Eric Garcetti’s Ambassador Dream Job Still Stuck in Limbo

Several Democratic senators have been expressing hesitation regarding the mayor’s nomination to become the U.S. ambassador to India

Los Angeles Mayor Eric Garcetti’s nomination to serve as U.S. ambassador to India remains in limbo in the Senate, with several Democratic lawmakers expressing uncertainty over the nomination, the Los Angeles Times reports.

On May 6, Senate Majority Leader Chuck Schumer (D-N.Y.) issued an informal “temperature check” to Democratic senators to see which way lawmakers were leaning in regards to the nomination coming to the floor for a vote. Democratic aides tell the Times that many of legislators conveyed concerns.

Garcetti’s nomination was confirmed in January by the Senate Foreign Relations Committee, but has since been stalled due to criticism that the mayor must have or should have known about the alleged inappropriate behavior of his senior aide, Rick Jacobs, who was accused of sexually harassing and making racist remarks to colleagues.

Garcetti told the committee in December that he wasn’t aware of Jacobs’ alleged actions and that, if he had been, he would have stepped in. However, last week, a 23-page report released by Sen. Charles E. Grassley (R-Iowa) concluded that it was “extremely unlikely” that Garcetti was unaware of the aide’s alleged inappropriate behavior. The report did not reveal any substantive new information, according to the Times.

In brief interviews with the newspaper last week, several key Democratic lawmakers said they had not heard from Garcetti and that they are still struggling with how to handle the nomination. The mayor needs a majority of senators to approve his nomination to become the ambassador to India.

Sen. Mark Kelly of Arizona told the Times he’s “still doing the due diligence on it” and Sen. Kirsten Gillibrand of New York indicated she would review Garcetti’s information “if his name comes up for a vote” on the Senate floor.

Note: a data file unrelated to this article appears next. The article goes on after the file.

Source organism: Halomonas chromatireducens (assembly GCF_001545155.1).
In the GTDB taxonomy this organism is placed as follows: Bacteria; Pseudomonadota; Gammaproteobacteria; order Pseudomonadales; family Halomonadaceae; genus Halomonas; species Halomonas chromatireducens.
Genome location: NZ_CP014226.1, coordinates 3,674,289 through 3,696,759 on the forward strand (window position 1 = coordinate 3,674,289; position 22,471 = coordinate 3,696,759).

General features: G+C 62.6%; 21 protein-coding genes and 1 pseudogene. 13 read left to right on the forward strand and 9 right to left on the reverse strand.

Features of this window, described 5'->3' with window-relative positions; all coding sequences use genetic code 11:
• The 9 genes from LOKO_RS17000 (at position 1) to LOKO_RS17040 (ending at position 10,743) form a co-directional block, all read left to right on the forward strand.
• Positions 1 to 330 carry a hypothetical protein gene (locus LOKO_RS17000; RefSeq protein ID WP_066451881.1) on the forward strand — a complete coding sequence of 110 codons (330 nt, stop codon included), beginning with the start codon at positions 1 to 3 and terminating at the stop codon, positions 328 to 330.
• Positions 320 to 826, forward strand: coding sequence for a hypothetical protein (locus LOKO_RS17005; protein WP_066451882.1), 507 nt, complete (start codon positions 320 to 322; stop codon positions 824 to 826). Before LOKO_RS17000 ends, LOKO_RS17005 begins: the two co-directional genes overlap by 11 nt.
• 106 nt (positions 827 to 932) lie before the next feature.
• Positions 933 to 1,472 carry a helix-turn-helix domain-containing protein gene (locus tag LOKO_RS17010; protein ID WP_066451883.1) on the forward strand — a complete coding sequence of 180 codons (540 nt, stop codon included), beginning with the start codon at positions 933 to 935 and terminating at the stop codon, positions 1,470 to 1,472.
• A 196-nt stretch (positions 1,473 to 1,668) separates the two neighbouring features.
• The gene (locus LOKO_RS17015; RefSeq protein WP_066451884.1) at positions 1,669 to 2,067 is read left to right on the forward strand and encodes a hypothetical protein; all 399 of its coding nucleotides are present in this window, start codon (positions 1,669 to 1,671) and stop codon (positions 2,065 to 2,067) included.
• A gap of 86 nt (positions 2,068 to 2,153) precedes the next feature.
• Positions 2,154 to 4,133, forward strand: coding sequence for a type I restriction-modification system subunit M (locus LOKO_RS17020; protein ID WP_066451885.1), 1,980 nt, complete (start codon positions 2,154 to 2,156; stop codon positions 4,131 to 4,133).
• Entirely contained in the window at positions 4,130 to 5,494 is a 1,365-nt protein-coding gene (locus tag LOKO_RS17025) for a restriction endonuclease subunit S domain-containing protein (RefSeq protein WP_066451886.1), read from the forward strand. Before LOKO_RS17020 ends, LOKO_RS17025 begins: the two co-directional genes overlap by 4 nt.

Sen. Mazie Hirono of Hawaii told the Times she has not decided whether she would vote in favor of Garcetti and put the burden back on top Senate Democrats.

“Maybe you should ask the leadership what they intend to do with this nomination,” she said.

When asked whether he would bring Garcetti up for a vote, Schumer—who initially called for the “temperature check” on the nomination earlier this month—did not provide a timeline.

On the other hand, at least one senator who previously conveyed doubts about Garcetti’s nomination has had a change of heart after meeting with the mayor.

“I asked him some pretty tough questions, and he gave some convincing answers. I also reviewed the entire file, all the evidence,” Sen. Richard Blumenthal (D-Conn.) told the Times. “I think the evidence is insufficient to bar him from this very important post that he is qualified to do.”

Sen. Chris Murphy (D-Conn.) has been trying to set up similar meetings with lawmakers and Garcetti in an attempt to change their minds as well. “But it’s been difficult the last few weeks to get some of those meetings and calls scheduled,” he told the paper.

Murphy, as well as Sen. Chris Coons of Delaware, have also started lobbying their colleagues on the nomination, indicating that it’s essential for the U.S. to send an ambassador to the country.

“On Russia’s unprovoked, unjustified invasion of Ukraine, the pandemic and climate change, India plays a critical role in how all three of these issues proceed, and to not have a confirmed ambassador is an unforced error,” Coons said.

Murphy acknowledged that there’s still work that needs to be done, but expressed optimism, saying, “I still expect that we can get it done.”

Meanwhile, the White House hasn’t faltered in its support of Garcetti. “The president has confidence in Mayor Garcetti and believes he’ll be an excellent representative in India,” White House spokesperson Chris Meagher, told the Times.

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